A snapshot of the agency landscape » strategy

A snapshot of the agency landscape

Leaders weigh in on time constraints, business priorities, job satisfaction and more in our annual survey.

 

Strategy Agency Final

This article appears in the March 2018 issue of strategy.

Before you dig into the nitty-gritty of this year’s Agency Survey, here are the Cole’s Notes: teams are swelling (particularly on the creative and account floors), grads are hitting the mark, and clients still want more, for less.

There were more indie folk in this year’s industry probe, with 52% coming from a shop not owned by a network (versus 49% in 2016). As for the configuration: 63% were from a creative agency, 9% were from PR, 5% came from media, 4% had a digital background, with shopper marketing making up another 4%. Approx. 350 agency peeps took the survey between Oct. and Nov. 2017, along with 250 brand folk who answered the Marketer Survey at the same time.

 

GREAT OAKS FROM LITTLE ACORNS GROW

Employee Growth Spot smile

Agencies were in bloom last year – 58% of respondents said their shop’s staff count had grown in 2017 (that’s 8% more than 2016). Fewer also reported seeing their offices shrink: 13% in 2017 vs. 22% in 2016. Who was doing all the hiring?

According to 56% of agency folk, the creative and accounts departments saw the most incoming traffic. That’s quite a bit more than the previous year: 38% for creative and 45% for account management. Agencies also saw more hires in digital (47% vs. 38%), strategy (36% vs. 31%), production (15% vs. 10%) and PR (10% vs. 6%) than before. And while 19% saw the data/analytics team grow, that was slightly less than the previous year’s 23%. Finally, when it came to outsourcing, 71% hired freelance creative, 35% used outside production, 9% worked with freelancers on strategy and 7% outsourced media.

GRADUATES MAKE THE GRADE

Graduate Spot

It seems colleges and universities yielded a satisfactory Class of 2017. A majority (65%) of respondents said that recent graduates of post-secondary programs were “somewhat” or “very” prepared for the rigors of their positions when entering the workforce. Twenty-nine percent said they were “not very prepared” for the marketing and advertising world, while 6% reported graduates being “utterly not prepared.”

ON THE TO-DO LIST

Business Goals Spot“Earning expanded mandates from existing clients” was the #1 agency focus in 2017, according to 31% of the survey-takers (up from 27% in 2016). A little over a quarter (26%) said “attracting business from higher profile/large clients” was the priority for their agency (this was last year’s top answer at 28%). Third on the list was “taking whatever business we can get” (15% in 2017 and 2016), while “serving our clients as we always have been” was the goal for about a fifth of respondents (11% in both years).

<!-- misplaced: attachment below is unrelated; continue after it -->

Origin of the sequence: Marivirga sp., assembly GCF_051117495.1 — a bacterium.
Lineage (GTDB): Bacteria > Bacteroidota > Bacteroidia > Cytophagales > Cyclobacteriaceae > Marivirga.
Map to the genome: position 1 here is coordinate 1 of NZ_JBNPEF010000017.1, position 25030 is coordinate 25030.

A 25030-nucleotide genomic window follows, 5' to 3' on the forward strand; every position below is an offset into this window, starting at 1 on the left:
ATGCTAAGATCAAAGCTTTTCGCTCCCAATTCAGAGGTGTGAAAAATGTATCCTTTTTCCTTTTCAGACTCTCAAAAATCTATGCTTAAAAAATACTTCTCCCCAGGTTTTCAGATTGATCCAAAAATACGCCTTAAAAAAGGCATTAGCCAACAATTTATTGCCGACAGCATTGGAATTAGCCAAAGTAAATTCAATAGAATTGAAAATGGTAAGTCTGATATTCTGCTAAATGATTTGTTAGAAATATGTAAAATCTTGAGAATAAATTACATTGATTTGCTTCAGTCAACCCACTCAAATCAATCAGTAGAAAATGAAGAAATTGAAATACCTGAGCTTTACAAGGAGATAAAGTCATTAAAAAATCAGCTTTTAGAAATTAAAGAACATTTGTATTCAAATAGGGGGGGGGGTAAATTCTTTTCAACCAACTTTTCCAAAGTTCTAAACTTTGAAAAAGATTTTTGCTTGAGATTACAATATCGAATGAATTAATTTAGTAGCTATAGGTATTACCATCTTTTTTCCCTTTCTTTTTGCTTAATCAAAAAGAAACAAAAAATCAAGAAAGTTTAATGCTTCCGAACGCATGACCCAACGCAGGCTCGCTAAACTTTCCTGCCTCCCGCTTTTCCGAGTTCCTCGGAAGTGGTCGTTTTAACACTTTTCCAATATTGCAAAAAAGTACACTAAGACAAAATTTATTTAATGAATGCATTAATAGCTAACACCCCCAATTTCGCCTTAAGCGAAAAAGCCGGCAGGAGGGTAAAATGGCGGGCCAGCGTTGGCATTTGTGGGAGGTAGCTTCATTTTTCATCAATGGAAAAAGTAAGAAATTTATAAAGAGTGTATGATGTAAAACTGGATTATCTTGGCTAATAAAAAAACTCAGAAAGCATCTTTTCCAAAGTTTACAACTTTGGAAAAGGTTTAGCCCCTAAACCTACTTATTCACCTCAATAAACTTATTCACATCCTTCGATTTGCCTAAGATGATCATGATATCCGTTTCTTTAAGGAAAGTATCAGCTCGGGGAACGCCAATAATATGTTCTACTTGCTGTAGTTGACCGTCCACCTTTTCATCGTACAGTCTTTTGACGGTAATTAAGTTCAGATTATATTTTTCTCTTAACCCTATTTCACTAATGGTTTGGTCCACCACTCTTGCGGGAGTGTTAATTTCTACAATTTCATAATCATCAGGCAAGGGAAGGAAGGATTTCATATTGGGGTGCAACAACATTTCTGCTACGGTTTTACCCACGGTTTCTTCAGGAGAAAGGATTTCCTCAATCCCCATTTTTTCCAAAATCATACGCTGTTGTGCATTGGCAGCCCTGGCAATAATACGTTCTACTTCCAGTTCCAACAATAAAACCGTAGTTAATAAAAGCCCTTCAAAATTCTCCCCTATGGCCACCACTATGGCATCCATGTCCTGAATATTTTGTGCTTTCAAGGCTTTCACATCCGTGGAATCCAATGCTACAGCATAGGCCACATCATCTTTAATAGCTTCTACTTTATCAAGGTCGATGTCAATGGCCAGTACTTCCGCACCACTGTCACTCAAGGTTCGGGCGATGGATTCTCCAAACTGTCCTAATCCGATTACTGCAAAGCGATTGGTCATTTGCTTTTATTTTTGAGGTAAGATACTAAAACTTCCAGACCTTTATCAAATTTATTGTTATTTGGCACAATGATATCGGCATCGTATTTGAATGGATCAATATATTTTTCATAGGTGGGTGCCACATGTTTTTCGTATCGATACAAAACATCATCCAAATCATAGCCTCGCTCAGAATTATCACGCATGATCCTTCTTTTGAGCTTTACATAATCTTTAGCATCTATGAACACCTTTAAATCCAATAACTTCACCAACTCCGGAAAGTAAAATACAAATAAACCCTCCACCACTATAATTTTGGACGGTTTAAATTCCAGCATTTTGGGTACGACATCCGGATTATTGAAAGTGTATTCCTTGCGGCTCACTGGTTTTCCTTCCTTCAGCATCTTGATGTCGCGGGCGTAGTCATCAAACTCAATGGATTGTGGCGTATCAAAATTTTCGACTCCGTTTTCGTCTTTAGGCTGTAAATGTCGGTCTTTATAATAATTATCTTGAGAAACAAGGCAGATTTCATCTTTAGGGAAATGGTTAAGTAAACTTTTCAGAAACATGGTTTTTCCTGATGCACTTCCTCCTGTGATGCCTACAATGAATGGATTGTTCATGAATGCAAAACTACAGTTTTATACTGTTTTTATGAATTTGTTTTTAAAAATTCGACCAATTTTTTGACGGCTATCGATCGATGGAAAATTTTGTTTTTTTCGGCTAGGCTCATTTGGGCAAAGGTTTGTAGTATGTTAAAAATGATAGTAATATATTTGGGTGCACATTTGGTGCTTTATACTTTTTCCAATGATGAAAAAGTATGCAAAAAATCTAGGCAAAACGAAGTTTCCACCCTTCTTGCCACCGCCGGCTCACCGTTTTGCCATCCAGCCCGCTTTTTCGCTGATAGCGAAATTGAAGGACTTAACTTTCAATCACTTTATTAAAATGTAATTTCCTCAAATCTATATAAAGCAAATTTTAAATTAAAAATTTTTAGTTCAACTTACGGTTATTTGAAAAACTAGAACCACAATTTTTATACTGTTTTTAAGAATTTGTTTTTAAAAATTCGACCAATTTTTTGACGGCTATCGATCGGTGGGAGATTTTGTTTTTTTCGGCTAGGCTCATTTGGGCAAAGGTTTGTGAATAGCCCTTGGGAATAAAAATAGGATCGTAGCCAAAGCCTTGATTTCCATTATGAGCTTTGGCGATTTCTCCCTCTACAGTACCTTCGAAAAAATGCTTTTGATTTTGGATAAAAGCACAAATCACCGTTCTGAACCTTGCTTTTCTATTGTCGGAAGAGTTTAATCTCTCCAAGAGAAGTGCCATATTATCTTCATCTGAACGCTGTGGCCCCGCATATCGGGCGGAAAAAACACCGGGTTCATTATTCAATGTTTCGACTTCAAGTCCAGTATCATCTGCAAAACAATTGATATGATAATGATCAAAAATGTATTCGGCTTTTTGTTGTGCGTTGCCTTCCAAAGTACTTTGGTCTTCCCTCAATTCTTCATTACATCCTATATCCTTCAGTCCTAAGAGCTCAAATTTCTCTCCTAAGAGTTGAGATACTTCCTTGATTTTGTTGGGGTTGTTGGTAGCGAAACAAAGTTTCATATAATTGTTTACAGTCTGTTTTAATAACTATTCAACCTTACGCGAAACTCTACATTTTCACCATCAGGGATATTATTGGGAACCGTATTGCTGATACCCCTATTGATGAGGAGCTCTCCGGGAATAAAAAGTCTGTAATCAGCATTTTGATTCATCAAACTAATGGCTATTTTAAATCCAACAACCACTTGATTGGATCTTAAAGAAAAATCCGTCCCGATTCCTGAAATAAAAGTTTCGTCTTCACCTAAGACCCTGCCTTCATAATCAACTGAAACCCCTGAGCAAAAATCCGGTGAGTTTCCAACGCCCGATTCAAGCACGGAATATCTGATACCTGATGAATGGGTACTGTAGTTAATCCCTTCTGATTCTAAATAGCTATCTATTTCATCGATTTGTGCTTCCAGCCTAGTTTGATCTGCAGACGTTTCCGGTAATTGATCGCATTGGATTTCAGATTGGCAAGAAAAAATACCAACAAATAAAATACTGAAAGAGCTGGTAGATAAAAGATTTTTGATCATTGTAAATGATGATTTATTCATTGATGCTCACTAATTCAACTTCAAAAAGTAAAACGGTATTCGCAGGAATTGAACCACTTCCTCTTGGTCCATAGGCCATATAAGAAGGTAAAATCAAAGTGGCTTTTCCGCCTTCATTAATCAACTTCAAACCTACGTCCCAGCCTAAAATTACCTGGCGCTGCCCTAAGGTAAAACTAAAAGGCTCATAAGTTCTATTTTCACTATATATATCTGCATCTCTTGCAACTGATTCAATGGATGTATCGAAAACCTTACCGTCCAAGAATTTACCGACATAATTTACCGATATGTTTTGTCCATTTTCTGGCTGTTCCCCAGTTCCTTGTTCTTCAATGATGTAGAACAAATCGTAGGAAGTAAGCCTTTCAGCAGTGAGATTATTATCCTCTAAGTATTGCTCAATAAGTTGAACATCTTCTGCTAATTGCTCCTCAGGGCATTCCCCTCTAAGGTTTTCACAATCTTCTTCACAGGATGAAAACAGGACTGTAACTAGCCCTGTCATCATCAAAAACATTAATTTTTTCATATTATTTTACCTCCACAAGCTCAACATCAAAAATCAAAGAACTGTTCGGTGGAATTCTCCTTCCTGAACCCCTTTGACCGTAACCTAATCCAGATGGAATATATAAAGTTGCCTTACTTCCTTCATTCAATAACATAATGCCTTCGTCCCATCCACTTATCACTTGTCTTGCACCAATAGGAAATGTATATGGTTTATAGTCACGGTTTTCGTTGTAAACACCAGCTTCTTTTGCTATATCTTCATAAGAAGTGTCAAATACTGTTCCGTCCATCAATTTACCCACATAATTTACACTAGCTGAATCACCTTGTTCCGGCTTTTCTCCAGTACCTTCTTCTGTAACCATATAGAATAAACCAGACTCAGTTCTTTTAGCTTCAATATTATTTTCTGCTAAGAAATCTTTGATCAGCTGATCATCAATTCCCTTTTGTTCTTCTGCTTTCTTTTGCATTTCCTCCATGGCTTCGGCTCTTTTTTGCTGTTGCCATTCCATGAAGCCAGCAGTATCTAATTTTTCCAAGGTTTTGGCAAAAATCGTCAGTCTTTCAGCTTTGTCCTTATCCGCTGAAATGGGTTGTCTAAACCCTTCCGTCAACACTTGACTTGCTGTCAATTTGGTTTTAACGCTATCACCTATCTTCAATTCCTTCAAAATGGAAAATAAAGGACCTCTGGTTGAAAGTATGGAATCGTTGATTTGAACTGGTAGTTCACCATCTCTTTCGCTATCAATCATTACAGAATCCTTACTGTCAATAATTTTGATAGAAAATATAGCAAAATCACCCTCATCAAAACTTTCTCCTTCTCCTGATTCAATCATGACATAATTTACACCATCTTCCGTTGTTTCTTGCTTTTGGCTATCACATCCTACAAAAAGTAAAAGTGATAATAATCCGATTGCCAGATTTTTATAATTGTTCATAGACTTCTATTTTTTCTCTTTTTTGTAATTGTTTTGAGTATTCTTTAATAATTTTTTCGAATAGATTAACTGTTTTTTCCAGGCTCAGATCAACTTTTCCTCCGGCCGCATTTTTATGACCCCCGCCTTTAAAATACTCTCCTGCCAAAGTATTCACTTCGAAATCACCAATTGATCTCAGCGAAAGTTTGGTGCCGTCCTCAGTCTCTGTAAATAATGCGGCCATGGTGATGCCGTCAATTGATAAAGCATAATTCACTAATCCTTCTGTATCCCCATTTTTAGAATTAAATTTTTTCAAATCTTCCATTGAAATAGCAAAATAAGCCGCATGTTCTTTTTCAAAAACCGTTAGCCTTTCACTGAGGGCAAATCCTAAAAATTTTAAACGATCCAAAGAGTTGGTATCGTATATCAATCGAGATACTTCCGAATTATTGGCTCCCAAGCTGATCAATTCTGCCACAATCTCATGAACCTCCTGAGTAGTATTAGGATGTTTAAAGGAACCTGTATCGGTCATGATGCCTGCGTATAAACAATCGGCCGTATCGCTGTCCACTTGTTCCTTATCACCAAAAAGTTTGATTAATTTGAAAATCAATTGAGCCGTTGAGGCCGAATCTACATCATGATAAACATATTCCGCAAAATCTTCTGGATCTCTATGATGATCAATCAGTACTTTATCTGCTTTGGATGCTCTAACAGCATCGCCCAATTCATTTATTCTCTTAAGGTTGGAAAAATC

WHEEL OF MEDIA

Investment Wheel Smile

Surprise, suprise! A good chunk of agencies saw their clients spend more on digital and social (31% and 22%, respectively) in 2017. Branded content was also a popular area of investment, with 11% seeing clients placing more emphasis on original entertainment, while influencer marketing came fourth, with 5% reporting client interest in the space.

Almost half (46%) reported clients reducing their spend on TV. And although almost the same number of agencies (47%) saw a decrease in marketing dollars go to print, it was a lot less than 2016, when 61% said the same.

WHAT CLIENTS WANT, AND VICE VERSA

Budget Argument smile

Almost a third of agency folk said marketers have been asking for “more cost-effective solutions” – this was indeed the top “demand” at 31%. “More strategic insight” and “more integration across marketing disciplines” were both second on the client wishlist (from the agency’s POV) at 18% of respondents. Taking third place, “better tech, digital and mobile solutions” was cited by 7% as being the #1 request from clients.

On the other side of the coin, one-third of agencies said they want clients to provide “clearer and better briefs,” while another third would like them to be more “realistic” when it comes to budgets. And 16% put in the ask for clients to be more understanding of time constraints. All of these responses were on par with the previous year’s survey.

 

SHOW ME THE MONEY/PROFITS/TIME

Microscope Spot

Dwindling budgets. That was the biggest challenge 29% of agencies faced in 2017. This wasn’t far from the 25% who said the same thing in 2016. Following close behind, pressures to deliver on ROI was seen as the biggest issue for 22% of agency folk last year (vs. 19% in 2016). Another 11% said there simply is “not enough time to manage multi-channel, multimedia-centric programs,” tieing with having to “create a frictionless, omnichannel experience” as the third biggest challenge facing the industry in 2017.

ON THE JOB

Agency folk were mostly satisfied with their jobs in 2017 versus 2016: 30% (up from 23%) said their job satisfaction was “high”; 35% (down from 41%) said it was “above average”; 26% (up from 24%) were satisfied an “average” amount; and 6% (down from 9%) reported feeling “below average” satisfaction.

They put in a lot of time at the office. More than half (52%) of agency folk reported spending between 41 and 50 hours working (versus 42% in 2016). Fewer said they spent 40 or less hours at the office than the previous year (10% in 2017 vs. 14% in 2016). Many were still working more than the average 40-hour work-week, with 29% clocking in 51 to 60 hours. But that’s also less than 2016 when 33% reported the same numbers.